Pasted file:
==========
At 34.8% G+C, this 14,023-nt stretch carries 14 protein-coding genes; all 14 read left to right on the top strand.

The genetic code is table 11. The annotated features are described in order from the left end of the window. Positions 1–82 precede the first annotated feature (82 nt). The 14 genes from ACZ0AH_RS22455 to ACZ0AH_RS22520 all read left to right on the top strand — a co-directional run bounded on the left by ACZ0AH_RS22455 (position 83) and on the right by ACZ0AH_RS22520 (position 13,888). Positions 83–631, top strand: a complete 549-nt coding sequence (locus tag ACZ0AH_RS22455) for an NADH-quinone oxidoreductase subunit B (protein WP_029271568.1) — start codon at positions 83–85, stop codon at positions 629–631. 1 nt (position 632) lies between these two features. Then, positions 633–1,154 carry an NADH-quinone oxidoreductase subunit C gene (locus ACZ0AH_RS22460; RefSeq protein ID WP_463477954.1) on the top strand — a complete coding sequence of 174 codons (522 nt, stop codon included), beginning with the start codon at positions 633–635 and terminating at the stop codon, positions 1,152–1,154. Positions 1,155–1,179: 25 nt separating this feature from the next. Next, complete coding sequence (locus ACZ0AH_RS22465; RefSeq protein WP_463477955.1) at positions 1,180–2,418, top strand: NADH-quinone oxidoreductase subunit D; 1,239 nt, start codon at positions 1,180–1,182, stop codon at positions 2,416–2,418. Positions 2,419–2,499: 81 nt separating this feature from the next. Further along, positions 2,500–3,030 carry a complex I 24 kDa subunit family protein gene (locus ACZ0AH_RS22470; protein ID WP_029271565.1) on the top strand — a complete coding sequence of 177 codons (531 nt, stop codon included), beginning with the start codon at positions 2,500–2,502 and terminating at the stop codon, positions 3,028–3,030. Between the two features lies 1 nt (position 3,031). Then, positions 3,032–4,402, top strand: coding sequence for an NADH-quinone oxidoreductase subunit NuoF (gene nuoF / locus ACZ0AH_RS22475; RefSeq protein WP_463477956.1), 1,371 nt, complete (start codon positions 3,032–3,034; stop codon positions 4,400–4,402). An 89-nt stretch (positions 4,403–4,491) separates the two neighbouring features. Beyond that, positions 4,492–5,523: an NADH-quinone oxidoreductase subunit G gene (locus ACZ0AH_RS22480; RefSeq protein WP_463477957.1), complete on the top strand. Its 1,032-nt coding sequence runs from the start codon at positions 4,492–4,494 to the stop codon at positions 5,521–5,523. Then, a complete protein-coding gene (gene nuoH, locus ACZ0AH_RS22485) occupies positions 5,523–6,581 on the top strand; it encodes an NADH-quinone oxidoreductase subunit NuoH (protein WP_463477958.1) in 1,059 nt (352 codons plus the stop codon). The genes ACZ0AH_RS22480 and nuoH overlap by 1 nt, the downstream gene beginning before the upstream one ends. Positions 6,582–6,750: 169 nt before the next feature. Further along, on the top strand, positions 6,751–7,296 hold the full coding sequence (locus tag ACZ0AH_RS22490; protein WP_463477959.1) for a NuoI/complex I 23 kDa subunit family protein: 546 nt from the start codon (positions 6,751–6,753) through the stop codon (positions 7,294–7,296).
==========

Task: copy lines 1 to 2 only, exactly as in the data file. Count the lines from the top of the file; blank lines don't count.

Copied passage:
At 34.8% G+C, this 14,023-nt stretch carries 14 protein-coding genes; all 14 read left to right on the top strand.

The genetic code is table 11. The annotated features are described in order from the left end of the window. Positions 1–82 precede the first annotated feature (82 nt). The 14 genes from ACZ0AH_RS22455 to ACZ0AH_RS22520 all read left to right on the top strand — a co-directional run bounded on the left by ACZ0AH_RS22455 (position 83) and on the right by ACZ0AH_RS22520 (position 13,888). Positions 83–631, top strand: a complete 549-nt coding sequence (locus tag ACZ0AH_RS22455) for an NADH-quinone oxidoreductase subunit B (protein WP_029271568.1) — start codon at positions 83–85, stop codon at positions 629–631. 1 nt (position 632) lies between these two features. Then, positions 633–1,154 carry an NADH-quinone oxidoreductase subunit C gene (locus ACZ0AH_RS22460; RefSeq protein ID WP_463477954.1) on the top strand — a complete coding sequence of 174 codons (522 nt, stop codon included), beginning with the start codon at positions 633–635 and terminating at the stop codon, positions 1,152–1,154. Positions 1,155–1,179: 25 nt separating this feature from the next. Next, complete coding sequence (locus ACZ0AH_RS22465; RefSeq protein WP_463477955.1) at positions 1,180–2,418, top strand: NADH-quinone oxidoreductase subunit D; 1,239 nt, start codon at positions 1,180–1,182, stop codon at positions 2,416–2,418. Positions 2,419–2,499: 81 nt separating this feature from the next. Further along, positions 2,500–3,030 carry a complex I 24 kDa subunit family protein gene (locus ACZ0AH_RS22470; protein ID WP_029271565.1) on the top strand — a complete coding sequence of 177 codons (531 nt, stop codon included), beginning with the start codon at positions 2,500–2,502 and terminating at the stop codon, positions 3,028–3,030. Between the two features lies 1 nt (position 3,031). Then, positions 3,032–4,402, top strand: coding sequence for an NADH-quinone oxidoreductase subunit NuoF (gene nuoF / locus ACZ0AH_RS22475; RefSeq protein WP_463477956.1), 1,371 nt, complete (start codon positions 3,032–3,034; stop codon positions 4,400–4,402). An 89-nt stretch (positions 4,403–4,491) separates the two neighbouring features. Beyond that, positions 4,492–5,523: an NADH-quinone oxidoreductase subunit G gene (locus ACZ0AH_RS22480; RefSeq protein WP_463477957.1), complete on the top strand. Its 1,032-nt coding sequence runs from the start codon at positions 4,492–4,494 to the stop codon at positions 5,521–5,523. Then, a complete protein-coding gene (gene nuoH, locus ACZ0AH_RS22485) occupies positions 5,523–6,581 on the top strand; it encodes an NADH-quinone oxidoreductase subunit NuoH (protein WP_463477958.1) in 1,059 nt (352 codons plus the stop codon). The genes ACZ0AH_RS22480 and nuoH overlap by 1 nt, the downstream gene beginning before the upstream one ends. Positions 6,582–6,750: 169 nt before the next feature. Further along, on the top strand, positions 6,751–7,296 hold the full coding sequence (locus tag ACZ0AH_RS22490; protein WP_463477959.1) for a NuoI/complex I 23 kDa subunit family protein: 546 nt from the start codon (positions 6,751–6,753) through the stop codon (positions 7,294–7,296).